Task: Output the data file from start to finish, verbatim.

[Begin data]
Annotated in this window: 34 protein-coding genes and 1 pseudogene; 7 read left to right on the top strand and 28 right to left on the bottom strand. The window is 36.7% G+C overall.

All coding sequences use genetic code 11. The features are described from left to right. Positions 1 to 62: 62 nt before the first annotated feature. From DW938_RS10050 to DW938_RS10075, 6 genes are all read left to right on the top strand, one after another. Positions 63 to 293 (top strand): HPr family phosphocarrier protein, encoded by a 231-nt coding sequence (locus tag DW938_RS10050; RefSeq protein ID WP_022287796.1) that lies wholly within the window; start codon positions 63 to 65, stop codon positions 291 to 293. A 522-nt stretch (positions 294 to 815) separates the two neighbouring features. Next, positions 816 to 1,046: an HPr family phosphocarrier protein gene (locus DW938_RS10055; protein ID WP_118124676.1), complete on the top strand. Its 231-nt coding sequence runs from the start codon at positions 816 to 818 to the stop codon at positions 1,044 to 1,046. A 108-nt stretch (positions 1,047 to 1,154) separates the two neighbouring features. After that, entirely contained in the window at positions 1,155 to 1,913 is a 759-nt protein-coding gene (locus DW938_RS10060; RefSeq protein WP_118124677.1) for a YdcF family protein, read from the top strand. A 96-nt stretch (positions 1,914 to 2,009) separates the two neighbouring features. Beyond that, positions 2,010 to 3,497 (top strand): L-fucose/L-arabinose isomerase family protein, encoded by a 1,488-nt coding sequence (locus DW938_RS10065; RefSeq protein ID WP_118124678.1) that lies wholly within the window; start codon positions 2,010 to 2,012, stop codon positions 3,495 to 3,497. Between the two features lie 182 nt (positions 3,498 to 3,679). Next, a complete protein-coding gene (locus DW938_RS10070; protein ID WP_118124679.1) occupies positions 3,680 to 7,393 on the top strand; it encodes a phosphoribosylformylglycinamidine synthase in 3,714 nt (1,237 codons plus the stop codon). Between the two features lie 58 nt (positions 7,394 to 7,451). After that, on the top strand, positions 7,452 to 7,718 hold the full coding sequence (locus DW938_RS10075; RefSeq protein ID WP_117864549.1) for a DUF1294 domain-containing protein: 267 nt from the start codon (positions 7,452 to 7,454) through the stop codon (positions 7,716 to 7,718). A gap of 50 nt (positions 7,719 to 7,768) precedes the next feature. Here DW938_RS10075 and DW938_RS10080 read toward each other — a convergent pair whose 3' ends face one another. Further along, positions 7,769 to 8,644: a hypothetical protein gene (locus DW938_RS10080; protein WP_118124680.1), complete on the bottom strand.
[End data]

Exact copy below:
Annotated in this window: 34 protein-coding genes and 1 pseudogene; 7 read left to right on the top strand and 28 right to left on the bottom strand. The window is 36.7% G+C overall.

All coding sequences use genetic code 11. The features are described from left to right. Positions 1 to 62: 62 nt before the first annotated feature. From DW938_RS10050 to DW938_RS10075, 6 genes are all read left to right on the top strand, one after another. Positions 63 to 293 (top strand): HPr family phosphocarrier protein, encoded by a 231-nt coding sequence (locus tag DW938_RS10050; RefSeq protein ID WP_022287796.1) that lies wholly within the window; start codon positions 63 to 65, stop codon positions 291 to 293. A 522-nt stretch (positions 294 to 815) separates the two neighbouring features. Next, positions 816 to 1,046: an HPr family phosphocarrier protein gene (locus DW938_RS10055; protein ID WP_118124676.1), complete on the top strand. Its 231-nt coding sequence runs from the start codon at positions 816 to 818 to the stop codon at positions 1,044 to 1,046. A 108-nt stretch (positions 1,047 to 1,154) separates the two neighbouring features. After that, entirely contained in the window at positions 1,155 to 1,913 is a 759-nt protein-coding gene (locus DW938_RS10060; RefSeq protein WP_118124677.1) for a YdcF family protein, read from the top strand. A 96-nt stretch (positions 1,914 to 2,009) separates the two neighbouring features. Beyond that, positions 2,010 to 3,497 (top strand): L-fucose/L-arabinose isomerase family protein, encoded by a 1,488-nt coding sequence (locus DW938_RS10065; RefSeq protein ID WP_118124678.1) that lies wholly within the window; start codon positions 2,010 to 2,012, stop codon positions 3,495 to 3,497. Between the two features lie 182 nt (positions 3,498 to 3,679). Next, a complete protein-coding gene (locus DW938_RS10070; protein ID WP_118124679.1) occupies positions 3,680 to 7,393 on the top strand; it encodes a phosphoribosylformylglycinamidine synthase in 3,714 nt (1,237 codons plus the stop codon). Between the two features lie 58 nt (positions 7,394 to 7,451). After that, on the top strand, positions 7,452 to 7,718 hold the full coding sequence (locus DW938_RS10075; RefSeq protein ID WP_117864549.1) for a DUF1294 domain-containing protein: 267 nt from the start codon (positions 7,452 to 7,454) through the stop codon (positions 7,716 to 7,718). A gap of 50 nt (positions 7,719 to 7,768) precedes the next feature. Here DW938_RS10075 and DW938_RS10080 read toward each other — a convergent pair whose 3' ends face one another. Further along, positions 7,769 to 8,644: a hypothetical protein gene (locus DW938_RS10080; protein WP_118124680.1), complete on the bottom strand.